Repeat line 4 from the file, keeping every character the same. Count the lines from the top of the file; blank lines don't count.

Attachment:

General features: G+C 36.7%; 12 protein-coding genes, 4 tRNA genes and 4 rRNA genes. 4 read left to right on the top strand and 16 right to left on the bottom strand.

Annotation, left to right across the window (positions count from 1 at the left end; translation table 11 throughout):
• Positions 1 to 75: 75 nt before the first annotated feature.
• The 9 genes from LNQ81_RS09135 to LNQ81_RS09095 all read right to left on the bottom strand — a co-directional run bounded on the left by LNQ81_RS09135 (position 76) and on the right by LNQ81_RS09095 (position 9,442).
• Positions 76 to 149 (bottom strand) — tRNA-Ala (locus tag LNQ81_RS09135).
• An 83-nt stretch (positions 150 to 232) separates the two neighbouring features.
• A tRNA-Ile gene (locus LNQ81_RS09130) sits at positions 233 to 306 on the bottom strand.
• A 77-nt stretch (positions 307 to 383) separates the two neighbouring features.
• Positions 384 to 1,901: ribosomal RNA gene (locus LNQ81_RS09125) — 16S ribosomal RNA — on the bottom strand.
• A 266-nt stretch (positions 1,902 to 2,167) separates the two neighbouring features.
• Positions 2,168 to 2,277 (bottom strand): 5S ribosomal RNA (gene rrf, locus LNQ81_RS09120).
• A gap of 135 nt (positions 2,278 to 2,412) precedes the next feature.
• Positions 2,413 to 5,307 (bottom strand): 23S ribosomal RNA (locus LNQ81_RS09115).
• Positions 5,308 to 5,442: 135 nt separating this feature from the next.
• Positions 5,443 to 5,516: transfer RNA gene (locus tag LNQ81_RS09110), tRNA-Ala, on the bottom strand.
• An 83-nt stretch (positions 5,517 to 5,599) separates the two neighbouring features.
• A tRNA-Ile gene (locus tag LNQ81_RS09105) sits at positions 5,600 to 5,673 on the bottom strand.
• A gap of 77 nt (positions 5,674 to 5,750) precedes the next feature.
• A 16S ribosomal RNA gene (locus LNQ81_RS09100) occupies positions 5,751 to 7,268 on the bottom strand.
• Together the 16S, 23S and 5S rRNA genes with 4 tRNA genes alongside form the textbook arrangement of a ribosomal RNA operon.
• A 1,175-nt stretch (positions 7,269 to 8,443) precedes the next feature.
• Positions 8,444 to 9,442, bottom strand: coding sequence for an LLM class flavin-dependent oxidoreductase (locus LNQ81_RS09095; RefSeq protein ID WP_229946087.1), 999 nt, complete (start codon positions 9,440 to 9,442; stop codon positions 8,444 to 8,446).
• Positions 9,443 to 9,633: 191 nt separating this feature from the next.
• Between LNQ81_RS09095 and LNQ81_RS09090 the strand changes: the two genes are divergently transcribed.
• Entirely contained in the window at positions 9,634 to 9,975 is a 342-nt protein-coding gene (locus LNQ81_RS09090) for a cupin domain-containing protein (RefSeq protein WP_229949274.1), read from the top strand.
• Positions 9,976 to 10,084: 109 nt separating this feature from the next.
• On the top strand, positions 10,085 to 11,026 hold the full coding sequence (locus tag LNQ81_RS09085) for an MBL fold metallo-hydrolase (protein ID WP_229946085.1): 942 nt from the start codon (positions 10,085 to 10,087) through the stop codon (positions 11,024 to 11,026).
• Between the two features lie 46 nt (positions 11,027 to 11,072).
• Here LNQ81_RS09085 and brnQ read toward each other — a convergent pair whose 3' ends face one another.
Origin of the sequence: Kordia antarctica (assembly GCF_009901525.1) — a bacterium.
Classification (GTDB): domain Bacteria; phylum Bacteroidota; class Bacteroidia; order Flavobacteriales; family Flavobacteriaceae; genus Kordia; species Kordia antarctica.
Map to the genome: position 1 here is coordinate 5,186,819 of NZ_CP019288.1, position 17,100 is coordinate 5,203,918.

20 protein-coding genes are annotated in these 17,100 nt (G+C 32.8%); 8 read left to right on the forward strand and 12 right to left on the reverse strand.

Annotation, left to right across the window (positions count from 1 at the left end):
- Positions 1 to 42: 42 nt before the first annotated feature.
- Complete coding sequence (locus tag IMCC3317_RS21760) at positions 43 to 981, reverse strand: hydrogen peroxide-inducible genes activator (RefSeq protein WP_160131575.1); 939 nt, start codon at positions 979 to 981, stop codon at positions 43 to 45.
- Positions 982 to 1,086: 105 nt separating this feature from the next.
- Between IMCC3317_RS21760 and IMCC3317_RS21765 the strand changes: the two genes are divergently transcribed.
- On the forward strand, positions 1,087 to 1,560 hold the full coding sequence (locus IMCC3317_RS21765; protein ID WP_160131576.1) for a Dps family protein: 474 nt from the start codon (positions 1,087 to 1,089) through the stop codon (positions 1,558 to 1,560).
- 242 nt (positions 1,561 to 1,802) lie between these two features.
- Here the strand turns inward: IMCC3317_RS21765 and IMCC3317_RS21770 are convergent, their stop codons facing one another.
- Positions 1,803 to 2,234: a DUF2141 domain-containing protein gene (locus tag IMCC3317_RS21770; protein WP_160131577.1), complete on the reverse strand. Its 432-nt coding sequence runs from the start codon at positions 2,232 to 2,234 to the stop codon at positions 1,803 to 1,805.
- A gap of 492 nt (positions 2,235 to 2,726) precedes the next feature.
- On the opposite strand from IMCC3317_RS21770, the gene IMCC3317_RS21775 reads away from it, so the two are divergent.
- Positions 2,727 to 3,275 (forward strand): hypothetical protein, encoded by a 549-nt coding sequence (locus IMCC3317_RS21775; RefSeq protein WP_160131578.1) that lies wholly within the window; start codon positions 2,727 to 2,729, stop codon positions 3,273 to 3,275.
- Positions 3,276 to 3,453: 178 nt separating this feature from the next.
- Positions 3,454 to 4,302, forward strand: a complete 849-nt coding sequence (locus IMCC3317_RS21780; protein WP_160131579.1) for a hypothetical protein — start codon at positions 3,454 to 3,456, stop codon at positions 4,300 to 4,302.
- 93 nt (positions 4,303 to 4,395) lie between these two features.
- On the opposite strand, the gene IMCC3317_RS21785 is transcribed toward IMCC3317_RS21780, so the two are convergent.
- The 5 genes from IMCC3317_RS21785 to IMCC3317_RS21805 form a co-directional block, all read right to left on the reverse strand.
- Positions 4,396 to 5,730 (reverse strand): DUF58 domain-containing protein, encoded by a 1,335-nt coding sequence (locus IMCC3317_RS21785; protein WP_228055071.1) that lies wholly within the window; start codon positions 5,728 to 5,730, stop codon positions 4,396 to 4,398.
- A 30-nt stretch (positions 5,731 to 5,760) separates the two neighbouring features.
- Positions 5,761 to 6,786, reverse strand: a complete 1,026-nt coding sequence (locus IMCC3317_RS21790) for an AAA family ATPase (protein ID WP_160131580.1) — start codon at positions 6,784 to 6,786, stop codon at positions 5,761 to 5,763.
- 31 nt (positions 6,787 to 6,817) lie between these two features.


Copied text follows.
• The 9 genes from LNQ81_RS09135 to LNQ81_RS09095 all read right to left on the bottom strand — a co-directional run bounded on the left by LNQ81_RS09135 (position 76) and on the right by LNQ81_RS09095 (position 9,442).